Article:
Monday, September 23, 2013, 01:59 pm PT (04:59 pm ET)
Microsoft signals it's committed to Surface hardware for the long haulThough Microsoft has lost hundreds of millions of dollars on its Surface tablets, the company made it clear on Monday that it has no intention of backing away from the platform, going as far as to openly state plans are in place for future Surface tablets in the years to come.
The new Surface lineup represents a refinement of last year's models, sporting better battery life and upgrades to features like screen resolution and new keyboard accessories.
But perhaps most surprising is Microsoft's continued commitment to the Windows RT platform, a stripped-down version of Windows 8 that runs on the company's entry-level Surface tablets with ARM processors. While some have speculated that Microsoft could kill off Windows RT, the company signaled Monday that it is actually headed in the opposite direction, doubling down on Windows RT devices in the form of the new entry-level Surface 2.
"You're only going to see more and better come from the Surface team." - Microsoft VP Panos PanayEven last year's entry-level Surface RT remains, hitting a new $349 price point for the company, approaching the $329 price of Apple's 7.9-inch iPad mini.
Microsoft's media presentation led by Surface team head Panos Panay was also filled with hints about future plans to continue improving the Surface lineup. Toward the end of his presentation, he teased that the company's Surface team is already hard at work at its next generation products.
"This team is crazy. And they're not going to stop," he said. "You're only going to see more and better come from the Surface team."
At one point, Panay even claimed that his personal Surface had design documents and roadmaps for the next three generations of Surface models, and that the company is designing them "right now." He then jokingly handed his Surface to journalist Mary Jo Foley as a way of demonstrating his confidence with the device's Bitlocker security.
"If you do (break into the device), you can have my roadmap," Panay told Foley. "It's on there. Good luck."
The fact that Microsoft plans to continue developing and improving its Surface lineup in the years to come is no surprise in the ever-evolving tech industry. But it is an important message for Microsoft to portray in its attempts to grow the platform and gain the confidence of consumers.
As Apple's iPad continues to dominate the current tablet landscape, Microsoft's Surface is largely viewed as a failure after its first year. The company was forced to take a $900 million write-down on the products in July due to unsold inventory.
Add in the rumors and speculation that Microsoft could kill its low-end Windows RT operating system, and Surface may appear to some as a platform on shaky ground something that may not inspire confidence in consumers to invest in Surface.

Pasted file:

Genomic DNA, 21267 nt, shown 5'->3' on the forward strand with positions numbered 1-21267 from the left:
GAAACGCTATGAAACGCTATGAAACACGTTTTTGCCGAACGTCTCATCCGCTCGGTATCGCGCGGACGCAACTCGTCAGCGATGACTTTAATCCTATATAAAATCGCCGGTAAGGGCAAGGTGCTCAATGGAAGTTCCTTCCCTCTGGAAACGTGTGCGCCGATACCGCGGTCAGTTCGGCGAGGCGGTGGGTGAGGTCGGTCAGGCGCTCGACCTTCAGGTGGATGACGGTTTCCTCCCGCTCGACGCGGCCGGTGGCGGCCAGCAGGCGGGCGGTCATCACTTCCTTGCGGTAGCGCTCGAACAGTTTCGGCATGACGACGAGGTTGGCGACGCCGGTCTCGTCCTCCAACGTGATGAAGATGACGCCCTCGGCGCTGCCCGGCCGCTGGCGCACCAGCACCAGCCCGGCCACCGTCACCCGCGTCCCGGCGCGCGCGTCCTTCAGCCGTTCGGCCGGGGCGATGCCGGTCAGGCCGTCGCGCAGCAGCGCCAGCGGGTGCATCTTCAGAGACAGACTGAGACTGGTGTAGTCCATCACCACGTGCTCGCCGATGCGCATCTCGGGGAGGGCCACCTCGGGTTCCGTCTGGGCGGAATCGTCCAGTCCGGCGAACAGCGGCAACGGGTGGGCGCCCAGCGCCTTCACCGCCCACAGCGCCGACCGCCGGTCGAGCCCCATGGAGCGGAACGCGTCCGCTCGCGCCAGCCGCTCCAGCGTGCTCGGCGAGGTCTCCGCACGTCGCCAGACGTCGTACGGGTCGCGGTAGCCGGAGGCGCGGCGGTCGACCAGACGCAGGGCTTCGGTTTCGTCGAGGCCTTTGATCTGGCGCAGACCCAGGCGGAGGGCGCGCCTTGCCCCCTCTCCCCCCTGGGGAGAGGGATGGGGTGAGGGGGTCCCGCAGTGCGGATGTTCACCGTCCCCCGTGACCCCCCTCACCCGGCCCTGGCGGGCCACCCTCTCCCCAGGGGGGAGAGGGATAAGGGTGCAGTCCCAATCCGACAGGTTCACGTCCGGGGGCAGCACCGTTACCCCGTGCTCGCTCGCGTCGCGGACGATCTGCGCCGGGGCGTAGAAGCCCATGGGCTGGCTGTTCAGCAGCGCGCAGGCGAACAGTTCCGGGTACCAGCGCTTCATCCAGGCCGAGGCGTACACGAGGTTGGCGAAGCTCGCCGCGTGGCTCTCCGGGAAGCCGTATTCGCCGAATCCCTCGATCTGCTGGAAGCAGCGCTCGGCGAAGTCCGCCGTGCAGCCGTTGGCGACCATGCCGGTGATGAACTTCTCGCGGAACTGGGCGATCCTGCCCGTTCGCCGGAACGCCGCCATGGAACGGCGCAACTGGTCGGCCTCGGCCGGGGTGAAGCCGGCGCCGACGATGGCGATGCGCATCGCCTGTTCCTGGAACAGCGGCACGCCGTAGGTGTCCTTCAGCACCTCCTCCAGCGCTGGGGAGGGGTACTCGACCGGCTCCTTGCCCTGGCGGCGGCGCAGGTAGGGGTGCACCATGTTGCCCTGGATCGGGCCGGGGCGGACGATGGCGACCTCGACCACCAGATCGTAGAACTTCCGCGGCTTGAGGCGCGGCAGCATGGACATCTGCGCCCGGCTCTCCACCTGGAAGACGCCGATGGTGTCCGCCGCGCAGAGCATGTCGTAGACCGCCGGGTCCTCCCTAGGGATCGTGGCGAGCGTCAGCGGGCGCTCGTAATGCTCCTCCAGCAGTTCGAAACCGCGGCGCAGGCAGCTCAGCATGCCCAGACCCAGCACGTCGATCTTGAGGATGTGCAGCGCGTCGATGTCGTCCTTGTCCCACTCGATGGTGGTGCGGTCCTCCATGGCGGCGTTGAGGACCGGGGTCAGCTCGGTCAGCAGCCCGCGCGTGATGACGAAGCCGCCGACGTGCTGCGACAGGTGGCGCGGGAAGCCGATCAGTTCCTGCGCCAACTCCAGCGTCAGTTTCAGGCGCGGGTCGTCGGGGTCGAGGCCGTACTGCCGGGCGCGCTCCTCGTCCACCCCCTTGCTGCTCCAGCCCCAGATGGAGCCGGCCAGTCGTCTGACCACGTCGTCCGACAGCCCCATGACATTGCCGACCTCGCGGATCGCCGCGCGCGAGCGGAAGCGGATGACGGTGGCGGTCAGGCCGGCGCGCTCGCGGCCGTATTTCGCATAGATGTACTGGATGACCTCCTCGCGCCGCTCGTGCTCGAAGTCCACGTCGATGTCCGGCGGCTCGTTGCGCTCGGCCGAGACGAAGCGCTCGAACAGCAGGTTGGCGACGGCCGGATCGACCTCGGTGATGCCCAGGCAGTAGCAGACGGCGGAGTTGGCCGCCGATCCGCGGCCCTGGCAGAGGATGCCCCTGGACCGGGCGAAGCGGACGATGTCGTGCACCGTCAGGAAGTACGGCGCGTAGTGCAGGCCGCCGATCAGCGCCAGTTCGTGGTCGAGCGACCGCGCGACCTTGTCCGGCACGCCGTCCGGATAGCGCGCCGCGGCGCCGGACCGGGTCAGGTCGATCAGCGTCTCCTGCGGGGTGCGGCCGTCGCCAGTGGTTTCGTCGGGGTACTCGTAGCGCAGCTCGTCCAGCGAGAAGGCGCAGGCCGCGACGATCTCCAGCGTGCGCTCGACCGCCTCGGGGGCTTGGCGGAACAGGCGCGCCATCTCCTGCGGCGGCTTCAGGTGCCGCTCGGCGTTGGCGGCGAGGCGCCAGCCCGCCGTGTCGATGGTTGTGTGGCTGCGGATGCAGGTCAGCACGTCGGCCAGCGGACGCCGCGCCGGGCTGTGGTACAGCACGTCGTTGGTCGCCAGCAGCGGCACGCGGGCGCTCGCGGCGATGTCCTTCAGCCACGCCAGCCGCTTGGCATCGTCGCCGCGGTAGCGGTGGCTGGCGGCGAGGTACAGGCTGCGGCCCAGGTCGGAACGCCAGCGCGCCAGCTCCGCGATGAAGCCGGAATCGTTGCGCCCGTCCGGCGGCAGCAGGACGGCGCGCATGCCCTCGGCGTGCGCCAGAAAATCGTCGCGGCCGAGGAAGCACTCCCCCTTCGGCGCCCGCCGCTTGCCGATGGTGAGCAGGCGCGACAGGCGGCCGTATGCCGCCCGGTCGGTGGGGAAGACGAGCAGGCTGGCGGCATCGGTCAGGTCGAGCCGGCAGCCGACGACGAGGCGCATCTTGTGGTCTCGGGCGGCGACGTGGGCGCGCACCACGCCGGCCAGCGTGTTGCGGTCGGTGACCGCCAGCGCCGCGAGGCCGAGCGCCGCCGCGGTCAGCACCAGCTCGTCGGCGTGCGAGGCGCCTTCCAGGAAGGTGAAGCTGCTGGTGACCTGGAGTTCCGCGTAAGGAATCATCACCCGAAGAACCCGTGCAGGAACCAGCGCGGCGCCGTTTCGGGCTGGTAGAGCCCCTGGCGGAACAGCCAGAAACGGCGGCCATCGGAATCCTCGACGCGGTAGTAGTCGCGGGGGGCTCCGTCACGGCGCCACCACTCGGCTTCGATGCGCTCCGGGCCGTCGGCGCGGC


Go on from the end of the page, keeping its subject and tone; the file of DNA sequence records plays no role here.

To date, Surface has largely been viewed as a failure against Apple's iPad. But Microsoft has indicated it has no plans to abandon its first-party hardware strategy.But in Monday's unveiling of the Surface Pro 2 and Surface 2, Microsoft made an effort to portray its tablet hardware as a platform with a bright future ahead of it, backed by the company's substantial resources for the long haul.
The event certainly highlighted Microsoft's underdog status: In an effort to show off the versatility of Surface, Microsoft brought in a number of real-world users to talk about why they use the company's touchscreen tablets. These Surface users came from all walks of life, allowing Microsoft to suggest its tablets are appealing to students, artists, gamers, and more.
Surface Pro 2 and Surface 2 will go on sale Oct. 22, but Microsoft has more planned for the near future. The company is teasing the possibility of new "blade" attachments adding unique functionality to the Surface, with one velocity-sensing music control attachment already shown off.
In a video shown by Microsoft, the company solicited potential "blade" attachment concepts from design students. What were presented were a number of "what if" ideas, again encouraging people to think about the future of Surface.
Concepts for Surface "blade" covers presented by students included one that could have a portion of it separated and worn around the wrist as a watch. However, aside from the new music controller coming in October, Microsoft has not announced any other "blade" attachments.
What the future actually does hold for Microsoft Surface remains to be seen. But it's likely that when Surface Pro 2 and Surface 2 go on sale in October, they'll be met with a wave of hype for Apple's next iPads: The second-generation iPad mini and fifth-generation iPad are expected to go on sale next month.
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